Since the Korean War and permanent stationing of U.S. troops in the Republic of Korea (ROK), U.S. servicemen stationed in the ROK have purchased sex from women trafficked domestically and across international borders to work in bars and clubs surrounding U.S. military bases. For decades, the Department of Defense (DoD) and United States Forces Korea (USFK) denied that U.S. servicemen purchased sex and did not enforce the Uniform Code of Military Justice, Article 138-34 Pandering and Prostitution, which states that buying sex is illegal and punishable by military law. The DoD and USFK did not connect ...


Judicial Innovation And Sexual Harassment Doctrine In The U.S. Court Of Appeals., Laura P. Moyer, Holley Takersley Sep 2016

Judicial Innovation And Sexual Harassment Doctrine In The U.S. Court Of Appeals., Laura P. Moyer, Holley Takersley

Laura Moyer

The determination that sexual harassment constituted “discrimination based on sex” under Title VII was first made by the lower federal courts, not Congress. Drawing from the literature on policy diffusion, this article examines the adoption of hostile work environment standards across the U.S. Courts of Appeals in the absence of controlling Supreme Court precedent. The results bolster recent findings about the influence of female judges on their male colleagues and suggest that in addition to siding with female plaintiffs, female judges also helped to shape legal rules that promoted gender equality in the workplace.


Diversity, Deliberations, And Judicial Opinion Writing., Susan B. Haire, Laura P. Moyer, Shawn Treier Sep 2016

Diversity, Deliberations, And Judicial Opinion Writing., Susan B. Haire, Laura P. Moyer, Shawn Treier

Laura Moyer

Underlying scholarly interest in diversity is the premise that a representative body contributes to robust decision-making processes. Using an innovative measure of opinion content, we examine this premise by analyzing deliberative outputs in the US courts of appeals (1997-2002). While the presence of a single female or minority did not affect the attention to issues in the majority opinion, panels composed of a majority of women or minorities produced opinions with significantly more points of law compared to panels with three Caucasian males.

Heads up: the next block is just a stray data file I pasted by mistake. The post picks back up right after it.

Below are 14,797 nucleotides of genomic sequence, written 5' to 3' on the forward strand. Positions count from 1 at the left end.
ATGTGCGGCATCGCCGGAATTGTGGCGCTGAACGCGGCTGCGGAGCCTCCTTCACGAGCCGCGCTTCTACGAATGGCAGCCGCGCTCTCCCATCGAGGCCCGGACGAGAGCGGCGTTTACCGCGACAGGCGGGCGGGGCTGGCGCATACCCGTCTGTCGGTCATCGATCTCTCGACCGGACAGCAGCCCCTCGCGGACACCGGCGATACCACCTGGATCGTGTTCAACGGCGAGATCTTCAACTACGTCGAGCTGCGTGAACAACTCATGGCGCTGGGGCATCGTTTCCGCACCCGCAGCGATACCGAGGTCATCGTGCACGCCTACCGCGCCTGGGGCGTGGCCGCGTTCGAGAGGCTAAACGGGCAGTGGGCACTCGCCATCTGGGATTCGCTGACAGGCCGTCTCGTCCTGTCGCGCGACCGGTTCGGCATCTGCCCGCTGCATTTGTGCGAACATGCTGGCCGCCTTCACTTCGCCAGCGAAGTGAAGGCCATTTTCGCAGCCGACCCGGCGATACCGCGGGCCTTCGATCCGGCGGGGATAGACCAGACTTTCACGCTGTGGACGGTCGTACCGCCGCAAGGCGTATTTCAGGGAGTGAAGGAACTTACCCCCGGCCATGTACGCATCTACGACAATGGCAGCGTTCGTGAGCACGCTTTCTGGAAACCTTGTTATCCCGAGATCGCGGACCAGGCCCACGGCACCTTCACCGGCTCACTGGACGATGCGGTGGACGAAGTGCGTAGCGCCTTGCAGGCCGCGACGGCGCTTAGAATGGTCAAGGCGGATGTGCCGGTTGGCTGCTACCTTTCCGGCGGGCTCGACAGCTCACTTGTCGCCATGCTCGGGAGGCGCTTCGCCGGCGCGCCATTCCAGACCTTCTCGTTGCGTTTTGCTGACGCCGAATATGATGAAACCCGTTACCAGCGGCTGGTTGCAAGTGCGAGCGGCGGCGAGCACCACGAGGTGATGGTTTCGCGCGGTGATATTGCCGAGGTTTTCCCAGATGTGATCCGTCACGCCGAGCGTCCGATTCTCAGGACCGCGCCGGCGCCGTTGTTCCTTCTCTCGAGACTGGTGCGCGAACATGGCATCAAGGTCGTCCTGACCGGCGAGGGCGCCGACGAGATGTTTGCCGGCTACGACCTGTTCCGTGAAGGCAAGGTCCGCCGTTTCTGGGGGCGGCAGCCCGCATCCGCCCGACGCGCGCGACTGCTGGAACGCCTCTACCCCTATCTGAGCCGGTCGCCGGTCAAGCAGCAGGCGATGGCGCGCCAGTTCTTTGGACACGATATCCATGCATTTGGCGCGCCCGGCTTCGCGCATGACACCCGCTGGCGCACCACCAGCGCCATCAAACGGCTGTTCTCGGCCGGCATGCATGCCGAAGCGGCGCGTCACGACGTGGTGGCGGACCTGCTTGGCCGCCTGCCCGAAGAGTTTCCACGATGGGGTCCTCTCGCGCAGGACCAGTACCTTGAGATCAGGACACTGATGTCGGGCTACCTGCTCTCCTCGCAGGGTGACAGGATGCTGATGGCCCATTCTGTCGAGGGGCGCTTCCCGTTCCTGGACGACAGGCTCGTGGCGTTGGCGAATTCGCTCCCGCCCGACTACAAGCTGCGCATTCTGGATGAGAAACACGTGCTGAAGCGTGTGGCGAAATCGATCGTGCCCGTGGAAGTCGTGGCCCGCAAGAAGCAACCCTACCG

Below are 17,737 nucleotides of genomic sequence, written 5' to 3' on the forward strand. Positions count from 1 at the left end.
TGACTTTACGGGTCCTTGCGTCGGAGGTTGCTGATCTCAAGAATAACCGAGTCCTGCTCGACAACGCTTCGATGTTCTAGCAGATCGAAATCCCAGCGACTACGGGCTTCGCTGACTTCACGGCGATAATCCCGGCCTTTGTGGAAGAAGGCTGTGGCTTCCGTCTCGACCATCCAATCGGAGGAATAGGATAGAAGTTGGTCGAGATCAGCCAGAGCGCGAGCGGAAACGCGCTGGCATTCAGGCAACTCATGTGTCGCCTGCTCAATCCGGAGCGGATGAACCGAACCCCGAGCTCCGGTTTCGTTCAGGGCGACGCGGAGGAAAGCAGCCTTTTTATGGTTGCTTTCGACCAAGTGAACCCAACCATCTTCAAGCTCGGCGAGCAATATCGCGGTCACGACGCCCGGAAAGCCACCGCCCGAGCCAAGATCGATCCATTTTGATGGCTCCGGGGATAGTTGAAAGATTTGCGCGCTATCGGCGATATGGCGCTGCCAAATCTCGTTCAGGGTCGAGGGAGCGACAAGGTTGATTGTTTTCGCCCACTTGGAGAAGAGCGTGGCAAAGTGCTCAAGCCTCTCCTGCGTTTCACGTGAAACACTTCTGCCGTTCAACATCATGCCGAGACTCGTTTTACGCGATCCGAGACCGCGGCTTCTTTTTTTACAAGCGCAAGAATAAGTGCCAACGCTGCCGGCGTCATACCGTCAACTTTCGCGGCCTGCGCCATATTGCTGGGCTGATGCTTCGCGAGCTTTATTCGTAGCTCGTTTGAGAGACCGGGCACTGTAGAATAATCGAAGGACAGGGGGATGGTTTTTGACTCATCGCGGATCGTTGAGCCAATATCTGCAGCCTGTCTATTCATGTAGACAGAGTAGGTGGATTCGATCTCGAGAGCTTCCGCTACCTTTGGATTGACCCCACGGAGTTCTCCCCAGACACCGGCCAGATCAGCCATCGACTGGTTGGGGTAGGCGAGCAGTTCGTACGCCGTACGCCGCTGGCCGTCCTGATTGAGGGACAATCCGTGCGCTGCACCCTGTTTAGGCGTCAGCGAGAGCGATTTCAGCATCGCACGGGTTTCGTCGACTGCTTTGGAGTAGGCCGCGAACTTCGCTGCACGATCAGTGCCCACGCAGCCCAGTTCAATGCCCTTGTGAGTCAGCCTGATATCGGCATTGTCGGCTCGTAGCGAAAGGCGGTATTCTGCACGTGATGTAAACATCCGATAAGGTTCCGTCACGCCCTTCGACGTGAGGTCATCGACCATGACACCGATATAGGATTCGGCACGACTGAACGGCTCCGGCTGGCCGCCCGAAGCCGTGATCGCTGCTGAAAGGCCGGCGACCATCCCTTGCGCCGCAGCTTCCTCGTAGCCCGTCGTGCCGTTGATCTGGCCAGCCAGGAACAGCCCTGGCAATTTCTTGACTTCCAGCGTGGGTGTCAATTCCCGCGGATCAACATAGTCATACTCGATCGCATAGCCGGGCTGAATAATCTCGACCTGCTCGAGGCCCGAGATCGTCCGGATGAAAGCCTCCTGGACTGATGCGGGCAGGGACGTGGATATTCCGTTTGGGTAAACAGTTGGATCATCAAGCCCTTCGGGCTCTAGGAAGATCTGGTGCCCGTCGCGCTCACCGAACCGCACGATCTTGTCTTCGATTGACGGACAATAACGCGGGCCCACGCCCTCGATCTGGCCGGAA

Trailblazers And Those That Followed : Personal Experiences, Gender, And Judicial Empathy., Laura P. Moyer, Susan B. Haire Sep 2016

Trailblazers And Those That Followed : Personal Experiences, Gender, And Judicial Empathy., Laura P. Moyer, Susan B. Haire

Laura Moyer

This paper investigates one causal mechanism that may explain why female judges on the federal appellate courts are more likely than men to side with plaintiffs in sex discrimination cases. To test whether personal experiences with inequality are related to empathetic responses to the claims of female plaintiffs, we focus on the first wave of female judges, who attended law school during a time of severe gender inequality. We find that female judges are more likely than their male colleagues to support plaintiffs in sex discrimination cases, but that this difference is seen only in judges who graduated law school ...